Firefighter injury compensation claims

This guide covers everything you need to know about making a firefighter accident compensation claim.

How much can I claim?

The past decade has seen a general downward trend in the number of injuries sustained by firefighters in work accidents.

Although there were 2,627 injuries sustained during the 12 month period to 31 March 2015, that represents a 16.5% drop from the previous year.

Warehouse fire

Do I have a claim for a firefighter injury?

If you have suffered a firefighter injury in the last three years and someone else was to blame, then we can help you make a compensation claim.

Do I have a claim?

Training and routine activity injuries

Firefighters sustain more injuries when carrying out training and routine activities than they do through attending operational incidents.

Training exercises, which are intended to be as close to real-life situations as possible, were the cause of 32.5% of all injuries sustained. This may have been due to insufficient planning, preparation and risk assessment, leading to the exercises not being carried out safely.

23.6% of the injuries were incurred during routine activities. These workplace injuries may have mainly been caused by slips, trips and falls due to spillages or poorly maintained premises.

48 of those injuries sustained during training or routine operations were classed as 'major injuries' by RIDDOR (Reporting of Injuries, Diseases and Dangerous Occurrences Regulations).

Claims for operational incidents

In the 12 months up to April 2015, firefighters sustained 1,037 injuries in the line of duty, during operational incidents. 72% were at the scene of a fire, and around 15% while attending road traffic collisions.

Injuries may be caused by chemicals, biohazards, falling buildings, smoke and dust as well as fire itself.

Employers have a duty to provide personal protective equipment (PPE) to reduce injury risks; for firefighters this includes helmets to protect the head from falling objects and low beams, masks to prevent injury by sparks and heat, fire and heat resistant gloves to prevent injury from burns and chemicals, and boots to ensure safety in a dangerous environment.

Firefighters should also be issued with suitable respiratory protective equipment (RPE) to protect them from breathing in harmful substances or for oxygen-deficient atmospheres when other controls are either not possible or insufficient on their own.

Providing inadequate PPE for the task at hand can result in injury. Where a firefighter has been injured under these circumstances, a claim may be possible.

Although heightened awareness and better training has led to a general downward trend in the number of major injuries over the past decade, last year showed a 15% increase over the previous year for injuries while tackling operational incidents.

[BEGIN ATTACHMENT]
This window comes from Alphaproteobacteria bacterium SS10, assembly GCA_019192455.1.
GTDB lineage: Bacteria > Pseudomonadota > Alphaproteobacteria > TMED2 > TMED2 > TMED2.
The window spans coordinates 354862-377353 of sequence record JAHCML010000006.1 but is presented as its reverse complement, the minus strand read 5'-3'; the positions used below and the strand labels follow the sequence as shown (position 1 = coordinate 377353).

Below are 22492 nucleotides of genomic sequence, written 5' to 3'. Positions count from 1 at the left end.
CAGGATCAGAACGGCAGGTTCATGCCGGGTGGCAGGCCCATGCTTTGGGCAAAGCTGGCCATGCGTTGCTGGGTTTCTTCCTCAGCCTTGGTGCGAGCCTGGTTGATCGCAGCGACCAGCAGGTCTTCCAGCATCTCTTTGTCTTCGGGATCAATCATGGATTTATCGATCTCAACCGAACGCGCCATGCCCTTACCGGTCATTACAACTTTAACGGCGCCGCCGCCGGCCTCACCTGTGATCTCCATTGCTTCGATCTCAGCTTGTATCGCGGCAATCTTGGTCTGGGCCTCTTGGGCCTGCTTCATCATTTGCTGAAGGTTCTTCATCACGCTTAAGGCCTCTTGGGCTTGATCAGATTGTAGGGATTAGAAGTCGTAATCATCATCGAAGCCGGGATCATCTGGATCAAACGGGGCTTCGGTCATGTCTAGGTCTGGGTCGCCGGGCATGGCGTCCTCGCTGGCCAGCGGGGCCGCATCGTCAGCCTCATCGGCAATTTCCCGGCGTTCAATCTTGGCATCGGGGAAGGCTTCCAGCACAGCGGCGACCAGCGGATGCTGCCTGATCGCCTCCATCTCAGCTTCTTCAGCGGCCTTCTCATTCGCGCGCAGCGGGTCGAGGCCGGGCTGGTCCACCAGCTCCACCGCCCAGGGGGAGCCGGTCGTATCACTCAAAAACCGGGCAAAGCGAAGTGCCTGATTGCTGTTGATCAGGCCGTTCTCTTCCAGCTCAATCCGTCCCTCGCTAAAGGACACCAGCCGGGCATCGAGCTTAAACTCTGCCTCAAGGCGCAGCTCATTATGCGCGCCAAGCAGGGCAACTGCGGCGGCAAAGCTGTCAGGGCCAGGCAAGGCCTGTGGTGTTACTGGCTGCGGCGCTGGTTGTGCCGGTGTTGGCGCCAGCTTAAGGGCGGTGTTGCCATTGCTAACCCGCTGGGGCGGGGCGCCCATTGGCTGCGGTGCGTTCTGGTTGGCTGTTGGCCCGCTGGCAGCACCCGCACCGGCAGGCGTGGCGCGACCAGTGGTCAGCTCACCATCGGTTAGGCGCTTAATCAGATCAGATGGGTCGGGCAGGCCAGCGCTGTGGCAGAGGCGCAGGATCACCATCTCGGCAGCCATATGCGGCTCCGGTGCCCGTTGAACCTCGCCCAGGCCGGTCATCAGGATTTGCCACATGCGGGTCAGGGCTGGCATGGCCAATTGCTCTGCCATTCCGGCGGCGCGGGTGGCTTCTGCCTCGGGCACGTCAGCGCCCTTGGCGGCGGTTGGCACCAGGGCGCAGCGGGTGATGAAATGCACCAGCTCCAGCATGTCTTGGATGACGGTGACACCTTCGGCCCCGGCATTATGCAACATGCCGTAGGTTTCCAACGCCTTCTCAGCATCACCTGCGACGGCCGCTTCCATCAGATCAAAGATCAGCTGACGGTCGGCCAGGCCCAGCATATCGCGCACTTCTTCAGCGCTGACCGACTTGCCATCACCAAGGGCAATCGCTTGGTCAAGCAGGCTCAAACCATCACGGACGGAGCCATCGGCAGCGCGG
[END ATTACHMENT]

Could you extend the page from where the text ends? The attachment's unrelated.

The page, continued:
The Fire and Rescue Authority has a duty to ensure that workers are fully trained and understand the practices and procedures necessary to work as safely as possible. Inadequate training may also be evidence in support of a claim where an injury has occurred.

Incidents involving fire vehicles

There were 2,776 incidents involving fire and rescue service vehicles (fire engines, cars and vans) in 2014-15. Although the majority caused vehicle damage only, the accidents resulted in injury to 104 service personnel and 27 non-service personnel.

Over half the injuries occurred when the vehicles were not responding to an emergency.

Claiming if injured in the course of duty

If a firefighter sustains injury whilst carrying out his work - whether during training, at an incident, or travelling to and from an incident he may be entitled to claim for compensation from his employer.

A firefighter who sustains an injury whilst in attendance at a road accident may be able to bring a claim through the insurers of the driver responsible for the crash, depending on the circumstances.

Where a firefighting vehicle is involved in an accident with another vehicle, the fire vehicle's driver and passengers may be able to bring a personal injury claim against the negligent drivers insurers.

No Win, No Fee firefighter injury claims explained

A firefighter injury No Win, No Fee compensation claim is begun with a claimant agreeing to a Conditional Fee Agreement (CFA) with their preferred solicitor.

The CFA details the service the lawyer will deliver in addition to a success fee to be deducted from the total compensation when your case is successful.

You have absolutely no hidden costs when working with a Quittance solicitor. You will be able to prioritise your recovery, knowing that there is absolutely nothing to pay if your case is not successful.

Calculate my firefighter injury compensation

The amount of compensation you will receive depends on a number of factors. Our work accident compensation calculator provides an accurate estimate of your likely compensation.

How much can I claim?

Meet the team

Our nationwide panel of solicitors carry out the legal work for all types of work accident claim and have a wealth of expertise with short-term, serious and life-changing injury claims. Selected for their track record in recovering compensation, QLS's solicitors have years of experience.

Meet the team - click here.

Kevin Walker Serious Injury Panel Solicitor
Emma Bell Employers and Public Liability Panel Solicitor
Shahida Chaudery Complex Injury Claims Panel Solicitor
Gaynor Haliday, Legal researcher

About the author

Gaynor Haliday is an experienced legal researcher and published author. She has had numerous articles published in the press and is a legal industry commentator.

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